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Writing and Reading to Survive:
Biblical and Contemporary Trauma Narratives in Conversation
L. Juliana M. Claassens

Writing and Reading to Survive brings a number of trauma narratives from the Hebrew Bible into conversation with contemporary trauma narratives, exploring how these ancient and modern-day stories mitigate the experiences of pain and suffering in the face of trauma.

Focusing on the intersection between trauma and gender, the trauma narratives here include biblical narratives emerging from the cataclysmic events that all but destroyed the people of Judah at the time of the sixth-century bce invasion and exile. They also include examples of ‘hidden’ or ‘common’ or ‘more mundane quiet’ traumas that are reflective of women’s experience. In both biblical as well as contemporary trauma narratives, one sees evidence of insidious trauma associated with the systemic violence of a deeply patriarchal society; the secret trauma of reproductive loss that connects with many women’s lives both then and now; the ever-present reality of gender-based violence.

To read contemporary trauma narratives alongside biblical trauma narratives can have the effect of expanding readers’ vision, perhaps introducing them to texts that yield fresh insights into often painful topics associated with women’s experience of trauma. Continuing the conversation on the importance of trauma hermeneutics for reading biblical literature, the trauma narratives represented in this monograph serve as a safe haven for those, in past and present contexts, who are reeling from the effects of severe trauma, to voice the unspeakable, and to move towards healing and recovery by writing and reading to survive.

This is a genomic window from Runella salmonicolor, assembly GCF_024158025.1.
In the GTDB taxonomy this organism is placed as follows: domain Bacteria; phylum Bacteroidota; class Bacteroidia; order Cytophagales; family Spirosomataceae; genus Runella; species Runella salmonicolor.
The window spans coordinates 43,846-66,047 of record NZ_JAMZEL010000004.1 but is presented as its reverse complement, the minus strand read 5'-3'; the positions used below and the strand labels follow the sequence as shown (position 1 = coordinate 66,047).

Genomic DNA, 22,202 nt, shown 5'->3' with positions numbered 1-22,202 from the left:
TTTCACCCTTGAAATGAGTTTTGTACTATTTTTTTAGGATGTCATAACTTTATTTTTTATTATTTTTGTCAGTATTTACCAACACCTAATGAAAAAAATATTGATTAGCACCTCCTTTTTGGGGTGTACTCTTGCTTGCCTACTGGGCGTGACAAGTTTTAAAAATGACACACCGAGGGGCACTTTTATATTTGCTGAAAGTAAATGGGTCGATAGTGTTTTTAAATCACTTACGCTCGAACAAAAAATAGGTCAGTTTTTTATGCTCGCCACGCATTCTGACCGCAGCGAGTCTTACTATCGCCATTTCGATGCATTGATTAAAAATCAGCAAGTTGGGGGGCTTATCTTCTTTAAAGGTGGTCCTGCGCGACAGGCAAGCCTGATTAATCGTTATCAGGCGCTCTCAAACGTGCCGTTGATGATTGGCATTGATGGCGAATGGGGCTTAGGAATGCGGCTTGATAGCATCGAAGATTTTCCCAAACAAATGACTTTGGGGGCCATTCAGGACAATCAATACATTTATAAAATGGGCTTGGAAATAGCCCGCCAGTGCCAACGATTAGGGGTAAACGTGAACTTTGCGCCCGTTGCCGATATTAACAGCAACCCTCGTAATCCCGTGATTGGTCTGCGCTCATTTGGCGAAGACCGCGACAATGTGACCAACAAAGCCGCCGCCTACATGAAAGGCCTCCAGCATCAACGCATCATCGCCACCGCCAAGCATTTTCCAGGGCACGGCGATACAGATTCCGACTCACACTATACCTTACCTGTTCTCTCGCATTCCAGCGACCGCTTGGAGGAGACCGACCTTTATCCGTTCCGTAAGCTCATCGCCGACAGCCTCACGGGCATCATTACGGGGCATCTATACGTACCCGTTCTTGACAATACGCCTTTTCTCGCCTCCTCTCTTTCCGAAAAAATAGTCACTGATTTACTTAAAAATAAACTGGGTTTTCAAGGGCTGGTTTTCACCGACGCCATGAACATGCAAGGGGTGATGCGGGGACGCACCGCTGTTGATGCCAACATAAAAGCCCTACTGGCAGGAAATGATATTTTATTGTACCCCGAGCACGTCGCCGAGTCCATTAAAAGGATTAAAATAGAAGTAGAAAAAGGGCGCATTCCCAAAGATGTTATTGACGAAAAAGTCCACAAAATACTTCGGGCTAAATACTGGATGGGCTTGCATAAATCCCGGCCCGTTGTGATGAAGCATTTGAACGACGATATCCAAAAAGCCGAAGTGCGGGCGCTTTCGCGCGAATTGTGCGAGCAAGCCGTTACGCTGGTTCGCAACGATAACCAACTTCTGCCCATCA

Writing and Reading to Survive is the first volume in a new series from Sheffield Phoenix Press, the Trauma Bible.

Series: Bible in the Modern World, 74
978-1-910928-78-3 hardback
Publication July 2020

Given the multiple, intersecting traumas faced by so many people around the world at present (including in Africa), Claassens’ work here is timely and important. Through her engaging and highly readable writing (which is accessible for both academic and non-academic audiences alike), she offers a valuable transdisciplinary contribution to the study of the Bible, literature, and trauma. She also provides readers with a valuable means of making scholarly study relevant and impactful beyond the confines of the academy. For that reason alone, this book is worth its weight in gold. Caroline Blyth, journal of Theology for Southern Africa.